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Re: PC: [Fwd: info about PC]
- Subject: Re: PC: [Fwd: info about PC]
- From: "Robert Holzweiss" <robert.holzweiss@xxxxxxxx>
- Date: Mon, 07 Apr 2003 09:42:46 -0400
Paul Huerkamp, Jerry and PC listers:
I'd like to find out the answers (if possible) about the PC assets sold to Conrail.
(1) How much mileage was sold to Conrail (route Miles)
Don't know exactly. May want to check USRA Final System Plan. Of course, minor changes probably occurred between July 1975 (USRA publication date) and April 1, 1976. I have a copy of the FSP at home and will take a look tonight.
(2) Ultimately: after litigation: how much did the US government pay PC for the mileage sold to Conrail.
On conveyance day, the bankrupt carriers transferred their assets to Conrail but retained their debt obligations. The complex question of assigning a value to the transferred properties soon stalled the valuation process pending a ruling by the special court (created by the 3R Act January 2, 1974). After lengthy hearings and several suits brought by creditors of the bankrupt estates, the special court increased the USRA's valuation of the conveyed assets. In addition, the federal government agreed to guarantee the price of Conrail stock exchanged for claims against the bankrupt properties. The increased price together with the government guarantee and a desire to find a reasonably quick solution led the estates and the government to settle most of the claims out of court.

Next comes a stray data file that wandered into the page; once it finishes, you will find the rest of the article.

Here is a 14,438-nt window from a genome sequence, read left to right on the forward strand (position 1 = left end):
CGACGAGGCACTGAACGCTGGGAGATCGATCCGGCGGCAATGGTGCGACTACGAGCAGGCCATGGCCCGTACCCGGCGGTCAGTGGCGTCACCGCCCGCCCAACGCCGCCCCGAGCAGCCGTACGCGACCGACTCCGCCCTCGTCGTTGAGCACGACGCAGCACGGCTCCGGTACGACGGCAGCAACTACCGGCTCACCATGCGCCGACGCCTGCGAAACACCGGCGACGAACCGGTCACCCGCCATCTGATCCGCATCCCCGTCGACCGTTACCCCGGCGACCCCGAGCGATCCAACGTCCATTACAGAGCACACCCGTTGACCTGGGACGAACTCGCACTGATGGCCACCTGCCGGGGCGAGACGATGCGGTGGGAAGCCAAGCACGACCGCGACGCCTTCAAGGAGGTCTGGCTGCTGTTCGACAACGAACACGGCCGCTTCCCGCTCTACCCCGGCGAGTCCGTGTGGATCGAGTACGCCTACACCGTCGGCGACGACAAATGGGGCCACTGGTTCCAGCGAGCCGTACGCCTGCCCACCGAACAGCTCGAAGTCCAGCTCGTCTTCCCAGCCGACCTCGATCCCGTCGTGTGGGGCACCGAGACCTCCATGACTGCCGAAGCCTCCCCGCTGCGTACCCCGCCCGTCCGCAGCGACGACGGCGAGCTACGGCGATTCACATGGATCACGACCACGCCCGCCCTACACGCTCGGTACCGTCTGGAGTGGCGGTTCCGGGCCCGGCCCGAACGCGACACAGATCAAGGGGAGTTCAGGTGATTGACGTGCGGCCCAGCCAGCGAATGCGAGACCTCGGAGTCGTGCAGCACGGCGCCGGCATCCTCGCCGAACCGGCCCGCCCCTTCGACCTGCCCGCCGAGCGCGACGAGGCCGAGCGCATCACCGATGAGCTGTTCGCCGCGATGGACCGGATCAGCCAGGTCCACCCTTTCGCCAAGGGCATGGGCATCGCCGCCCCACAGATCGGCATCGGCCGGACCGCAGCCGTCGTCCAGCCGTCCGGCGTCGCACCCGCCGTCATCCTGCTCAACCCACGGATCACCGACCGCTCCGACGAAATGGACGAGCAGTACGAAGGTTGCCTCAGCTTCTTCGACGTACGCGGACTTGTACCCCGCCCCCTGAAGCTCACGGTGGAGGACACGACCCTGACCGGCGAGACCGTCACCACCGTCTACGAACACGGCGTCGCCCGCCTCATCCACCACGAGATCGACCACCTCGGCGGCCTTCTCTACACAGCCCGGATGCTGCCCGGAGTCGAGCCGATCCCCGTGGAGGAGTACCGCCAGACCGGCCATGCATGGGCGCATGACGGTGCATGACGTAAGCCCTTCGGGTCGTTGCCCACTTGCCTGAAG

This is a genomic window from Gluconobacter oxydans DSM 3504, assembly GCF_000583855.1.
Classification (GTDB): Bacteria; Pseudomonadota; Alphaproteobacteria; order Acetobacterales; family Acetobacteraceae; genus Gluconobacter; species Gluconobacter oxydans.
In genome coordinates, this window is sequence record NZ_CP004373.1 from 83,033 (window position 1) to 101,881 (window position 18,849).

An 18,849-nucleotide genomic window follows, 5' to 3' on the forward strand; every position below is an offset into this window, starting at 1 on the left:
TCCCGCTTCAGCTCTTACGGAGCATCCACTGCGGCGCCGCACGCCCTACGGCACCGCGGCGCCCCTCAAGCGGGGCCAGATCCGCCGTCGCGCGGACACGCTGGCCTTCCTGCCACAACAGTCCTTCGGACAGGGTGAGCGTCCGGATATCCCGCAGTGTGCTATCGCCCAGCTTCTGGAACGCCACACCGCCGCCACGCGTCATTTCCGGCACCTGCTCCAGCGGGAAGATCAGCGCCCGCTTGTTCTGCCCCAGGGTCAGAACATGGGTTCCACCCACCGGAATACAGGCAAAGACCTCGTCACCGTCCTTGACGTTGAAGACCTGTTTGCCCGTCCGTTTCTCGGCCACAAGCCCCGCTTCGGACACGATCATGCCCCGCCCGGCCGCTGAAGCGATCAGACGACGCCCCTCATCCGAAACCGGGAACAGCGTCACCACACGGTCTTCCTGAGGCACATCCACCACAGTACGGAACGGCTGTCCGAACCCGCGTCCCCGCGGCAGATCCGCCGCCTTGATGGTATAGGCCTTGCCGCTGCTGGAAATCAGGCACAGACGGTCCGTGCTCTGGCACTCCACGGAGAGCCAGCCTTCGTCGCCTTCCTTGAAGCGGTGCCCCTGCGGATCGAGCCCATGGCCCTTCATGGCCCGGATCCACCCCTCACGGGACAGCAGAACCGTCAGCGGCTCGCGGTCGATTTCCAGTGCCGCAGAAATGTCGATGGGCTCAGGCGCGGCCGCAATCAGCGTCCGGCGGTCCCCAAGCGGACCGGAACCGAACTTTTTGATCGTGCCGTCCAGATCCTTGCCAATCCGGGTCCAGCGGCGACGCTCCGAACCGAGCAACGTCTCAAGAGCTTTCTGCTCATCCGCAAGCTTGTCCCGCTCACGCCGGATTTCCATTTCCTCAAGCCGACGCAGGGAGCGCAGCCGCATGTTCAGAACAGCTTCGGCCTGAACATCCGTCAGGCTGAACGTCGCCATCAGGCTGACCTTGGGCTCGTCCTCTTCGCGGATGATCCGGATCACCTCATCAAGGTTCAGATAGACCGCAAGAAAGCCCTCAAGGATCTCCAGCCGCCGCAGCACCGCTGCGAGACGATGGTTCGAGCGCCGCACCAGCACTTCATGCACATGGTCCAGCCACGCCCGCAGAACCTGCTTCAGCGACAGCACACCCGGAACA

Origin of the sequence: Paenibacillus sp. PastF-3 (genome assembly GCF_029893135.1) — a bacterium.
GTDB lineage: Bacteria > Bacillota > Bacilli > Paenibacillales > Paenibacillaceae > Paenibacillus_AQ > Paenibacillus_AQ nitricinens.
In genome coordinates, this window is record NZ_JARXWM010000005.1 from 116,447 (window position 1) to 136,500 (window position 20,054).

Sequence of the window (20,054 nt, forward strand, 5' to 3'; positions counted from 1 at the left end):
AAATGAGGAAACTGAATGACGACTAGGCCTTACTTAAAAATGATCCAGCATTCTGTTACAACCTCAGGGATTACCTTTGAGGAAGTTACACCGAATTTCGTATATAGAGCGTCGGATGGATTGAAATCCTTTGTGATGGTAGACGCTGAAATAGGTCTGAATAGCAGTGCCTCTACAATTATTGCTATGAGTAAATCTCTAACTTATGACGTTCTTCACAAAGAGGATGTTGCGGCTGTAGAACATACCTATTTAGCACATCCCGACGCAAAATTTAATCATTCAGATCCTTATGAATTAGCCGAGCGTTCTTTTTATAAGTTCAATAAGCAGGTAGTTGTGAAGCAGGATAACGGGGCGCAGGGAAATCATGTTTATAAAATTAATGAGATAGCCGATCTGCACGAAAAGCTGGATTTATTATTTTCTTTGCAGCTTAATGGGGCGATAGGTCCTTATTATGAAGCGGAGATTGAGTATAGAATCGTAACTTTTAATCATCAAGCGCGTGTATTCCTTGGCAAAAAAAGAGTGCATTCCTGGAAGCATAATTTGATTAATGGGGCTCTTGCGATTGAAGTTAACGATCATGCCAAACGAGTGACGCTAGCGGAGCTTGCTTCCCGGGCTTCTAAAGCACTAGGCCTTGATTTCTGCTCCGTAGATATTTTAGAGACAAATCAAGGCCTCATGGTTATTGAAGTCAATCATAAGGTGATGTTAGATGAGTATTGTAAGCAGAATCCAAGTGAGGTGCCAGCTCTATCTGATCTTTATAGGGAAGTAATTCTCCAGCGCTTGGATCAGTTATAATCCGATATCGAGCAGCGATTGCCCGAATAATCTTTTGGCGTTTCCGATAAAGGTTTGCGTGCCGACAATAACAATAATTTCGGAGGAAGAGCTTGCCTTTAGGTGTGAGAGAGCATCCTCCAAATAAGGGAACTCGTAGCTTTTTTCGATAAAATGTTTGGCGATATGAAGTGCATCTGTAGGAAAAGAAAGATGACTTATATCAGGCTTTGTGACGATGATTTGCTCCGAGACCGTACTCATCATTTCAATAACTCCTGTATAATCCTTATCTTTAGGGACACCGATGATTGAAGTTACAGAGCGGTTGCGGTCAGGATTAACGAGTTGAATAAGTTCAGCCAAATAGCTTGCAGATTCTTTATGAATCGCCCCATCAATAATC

To facilitate the quick and equitable solution, the USRA created certificates of value (CV's) to assure creditors, investors, and the estates fair value for their assets. In exchange for their assets, each estate received Conrail Series B Preferred Stock. If the market value of the Conrail stock dipped below the value of the conveyed properties, the estates could cash in their CV's to gain additional compensation from the federal government. The Penn Central estate cashed in its CV's on 15 January 1981, after Conrail showed no signs of profitability. In exchange for its worthless Conrail stock, the PC estate received $2.13 billion ($1,460,000,000 for assets conveyed on 1 April 1976 plus $67,000,000 in interest at 8% per annum).
By 1988, the government's total settlements with Conrail's component roads amounted to $2.865 billion, the second highest expense after the initial capitalization of Conrail. Although critics charge that the government overpaid the estates for the assets of derelict railroads, in my opinion, the cost of the alternative (abandonment and liquidation) to the national economy pales in comparison.
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